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October 28, 2017 12:07 am

Monitoring Moose For Winter Ticks – Your Help Needed

Monday, February 22, 2016 @ 3:48 AM

 poster courtesy BCGov

                                                                                                      poster courtesy BCGov

Prince George, BC – For the second year in a row, the Ministry of Forests, Lands, and Natural Resource Operations is looking to the public for help in monitoring BC’s moose population for winter ticks.

Regional Wildlife Biologist, Mike Bridger, says the findings are another ‘piece’ in the population management puzzle.  “We definitely have pretty strong evidence that there’s been declines in moose populations in certain regions within the province, specifically within the Central Interior.”  According to ministry figures, BC’s moose population was estimated to be between 120-thousand to 205-thousand in 2014.

“There is ongoing moose research right now to try to determine what is influencing the population decline – winter tick may play a role,” says Bridger.  “I don’t personally believe that they are a significant factor, but they could be part of the puzzle.”

Last year served as a pilot for the citizen surveillance program, which helps BC Wildlife health staff monitor both the severity of infestations and the distribution of tick outbreaks across the province.

Bridger says most of the surveys came from the Prince George-Omineca Region, the Peace Region (Dawson Creek and Fort St John), and the Skeena Region near Smithers. “We had very good results and a lot of input from the public, so we’re hoping to receive that again this year and, hopefully, exceed last year’s observations.”

Wildlife staff have developed a model to potentially predict the severity of tick infestations based on winter weather – snowpack level and temperatures.  With last year being so mild, Bridger is expecting to see fairly high tick numbers this year.  And, based on this year’s almost non-existent winter, tick infestations could be very severe next year.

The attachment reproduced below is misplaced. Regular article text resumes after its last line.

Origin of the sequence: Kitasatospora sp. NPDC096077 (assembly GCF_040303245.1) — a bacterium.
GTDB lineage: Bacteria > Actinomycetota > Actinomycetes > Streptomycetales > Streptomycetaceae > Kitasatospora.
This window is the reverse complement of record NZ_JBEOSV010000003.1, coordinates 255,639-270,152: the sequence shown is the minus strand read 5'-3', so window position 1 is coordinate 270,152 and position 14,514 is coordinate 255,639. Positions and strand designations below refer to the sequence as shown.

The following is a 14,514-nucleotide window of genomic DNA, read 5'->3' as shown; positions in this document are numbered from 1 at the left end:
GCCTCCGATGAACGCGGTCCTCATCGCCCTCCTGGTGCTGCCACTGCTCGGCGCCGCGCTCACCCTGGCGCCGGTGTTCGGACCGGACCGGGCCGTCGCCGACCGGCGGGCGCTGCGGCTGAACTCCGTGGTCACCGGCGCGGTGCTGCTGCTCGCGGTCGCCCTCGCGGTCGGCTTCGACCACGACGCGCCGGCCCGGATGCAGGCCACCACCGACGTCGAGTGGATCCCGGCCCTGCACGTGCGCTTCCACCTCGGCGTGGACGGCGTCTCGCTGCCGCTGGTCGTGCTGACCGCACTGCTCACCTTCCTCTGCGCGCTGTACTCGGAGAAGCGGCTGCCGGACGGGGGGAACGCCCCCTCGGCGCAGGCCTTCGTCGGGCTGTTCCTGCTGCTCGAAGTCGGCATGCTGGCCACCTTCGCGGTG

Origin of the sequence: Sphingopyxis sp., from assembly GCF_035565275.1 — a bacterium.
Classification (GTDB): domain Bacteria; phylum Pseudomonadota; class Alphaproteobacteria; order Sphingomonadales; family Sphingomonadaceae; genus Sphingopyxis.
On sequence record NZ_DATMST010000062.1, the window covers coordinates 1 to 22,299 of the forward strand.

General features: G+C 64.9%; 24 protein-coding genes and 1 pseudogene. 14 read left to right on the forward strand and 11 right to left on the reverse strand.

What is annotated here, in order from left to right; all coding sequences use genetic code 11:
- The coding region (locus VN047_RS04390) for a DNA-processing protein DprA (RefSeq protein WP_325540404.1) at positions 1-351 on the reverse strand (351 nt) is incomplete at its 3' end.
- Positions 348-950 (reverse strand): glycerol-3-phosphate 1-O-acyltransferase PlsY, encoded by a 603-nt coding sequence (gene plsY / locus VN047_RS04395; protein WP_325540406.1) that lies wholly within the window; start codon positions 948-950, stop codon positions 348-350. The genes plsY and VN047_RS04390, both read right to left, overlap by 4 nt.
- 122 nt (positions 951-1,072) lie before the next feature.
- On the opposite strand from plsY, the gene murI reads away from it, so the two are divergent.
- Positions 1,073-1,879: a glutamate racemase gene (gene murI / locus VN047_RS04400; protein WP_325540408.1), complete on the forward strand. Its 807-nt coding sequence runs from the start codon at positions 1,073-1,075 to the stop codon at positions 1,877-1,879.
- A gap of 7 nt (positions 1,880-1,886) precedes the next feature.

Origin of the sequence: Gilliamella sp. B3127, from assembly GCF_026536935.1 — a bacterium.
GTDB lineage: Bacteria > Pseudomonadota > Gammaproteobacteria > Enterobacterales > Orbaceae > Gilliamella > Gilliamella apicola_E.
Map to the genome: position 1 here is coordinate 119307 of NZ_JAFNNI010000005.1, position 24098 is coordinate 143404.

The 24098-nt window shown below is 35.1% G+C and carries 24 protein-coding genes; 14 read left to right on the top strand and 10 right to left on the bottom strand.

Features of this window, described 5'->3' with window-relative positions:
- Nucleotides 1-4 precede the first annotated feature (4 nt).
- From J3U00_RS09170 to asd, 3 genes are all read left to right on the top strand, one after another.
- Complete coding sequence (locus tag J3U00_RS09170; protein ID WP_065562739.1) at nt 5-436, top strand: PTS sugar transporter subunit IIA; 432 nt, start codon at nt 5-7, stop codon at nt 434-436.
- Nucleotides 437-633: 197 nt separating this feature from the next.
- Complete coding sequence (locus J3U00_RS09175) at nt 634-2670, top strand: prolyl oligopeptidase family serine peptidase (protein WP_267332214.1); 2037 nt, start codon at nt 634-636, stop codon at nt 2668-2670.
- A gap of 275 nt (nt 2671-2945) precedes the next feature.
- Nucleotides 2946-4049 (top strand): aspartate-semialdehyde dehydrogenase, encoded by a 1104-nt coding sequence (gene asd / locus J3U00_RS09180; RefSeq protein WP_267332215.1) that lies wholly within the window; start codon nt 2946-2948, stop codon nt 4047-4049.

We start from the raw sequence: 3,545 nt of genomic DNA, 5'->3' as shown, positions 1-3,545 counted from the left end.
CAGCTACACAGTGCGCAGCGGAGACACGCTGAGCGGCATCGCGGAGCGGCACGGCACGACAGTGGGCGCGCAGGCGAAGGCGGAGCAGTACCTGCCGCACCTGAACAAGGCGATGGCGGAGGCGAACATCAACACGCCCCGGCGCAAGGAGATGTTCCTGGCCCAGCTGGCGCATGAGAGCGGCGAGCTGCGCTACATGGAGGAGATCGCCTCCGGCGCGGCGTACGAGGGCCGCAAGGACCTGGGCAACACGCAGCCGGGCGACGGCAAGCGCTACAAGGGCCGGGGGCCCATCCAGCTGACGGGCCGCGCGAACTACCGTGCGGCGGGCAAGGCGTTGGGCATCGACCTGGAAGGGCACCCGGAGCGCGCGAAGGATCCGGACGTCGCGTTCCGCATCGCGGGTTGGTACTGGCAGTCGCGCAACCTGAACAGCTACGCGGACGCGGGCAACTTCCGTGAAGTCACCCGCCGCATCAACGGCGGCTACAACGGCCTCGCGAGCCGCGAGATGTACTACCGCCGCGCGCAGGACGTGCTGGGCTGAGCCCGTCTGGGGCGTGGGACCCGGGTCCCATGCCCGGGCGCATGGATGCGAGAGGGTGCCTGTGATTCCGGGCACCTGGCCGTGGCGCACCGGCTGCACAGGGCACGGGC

The implications of a tick infestation are serious.  There can be as many as tens of thousands of winter ticks on one moose.  As they mature, the ticks feed on the animal’s blood and can cause anemia.  Bridger says moose become distracted with ticks, spending a lot of time rubbing and scratching, and less time foraging and being vigilant for prey.  The extent of hair loss is a rough indicator of the number of ticks present and that’s what citizens are being asked to document.

Anyone interested in contributing to the surveillance program can click here to download a copy.




Couldn’t we just add a tick controller to salt blocks and drop them off out in the bush by chopper?

There is ongoing moose research right now to try to determine what is influencing the population decline – winter tick may play a role,” says Bridger. “I don’t personally believe.
How about showing the stats of how many are killed by CN rail every year.
But no government wants to tackle them.

you can include wolves and bears as well.

One might well say “what moose?”
We are seeing very few moose this winter, in our rural area north of P.G.
We noticed a decline beginning a few years ago.
We would normally see a moose or two every few days, now it is rare to see one in a month. The ones we have seen do not appear to be suffering from tick infestation.
There are definitely a lot more wolves in our area though, it has become the new normal to see or hear wolves around here, whereas in the last 16-18 years it was rare.

In other news, we saw a beautiful Lynx the other day, best and longest view I’ve ever had of one, as he strolled nonchalantly along the creek.

Need more bounties on wolves, I think they are driving down the ungulate population.

    What Moose is so true. They came in to this area in 1920, they’ve either been killed off, or they’re doing a migration of sorts to other areas. Last fall I hunted an area where moose were very plentiful only to find no moose or deer tracks, but a lot of wolf tracks. Sad to see.
    Well, they’ve done a wolf cull in the Kootenays, now they’re up in the Peace. Trappers are finding it too expensive to go after them locally, so a bounty is needed I think.

Yes, kill the big bad wolf, they are the harbinger of all that is bad in our ecosystem. If those that profess to be outdoorsmen took a step back & looked at this issue logically you would see that predators are only doing what they are meant to do, no more. The reasons for declining moose populations are far more complex & multi faceted than simple predator/prey relations. Why are wolf populations rising? If moose were their primary food source logic dictates that wolf populations would decline as well. They are not so what are wolves eating? That would be a good place to start. Why do I see elk, caribou & deer in areas that moose used to thrive in? Moose are not indigenous to this area so maybe nature is balancing itself? The answer or solution to this issue is going to be as complex as the problem. Wholesale decimation of predators will not solve anything, in fact it will make the issue worse.

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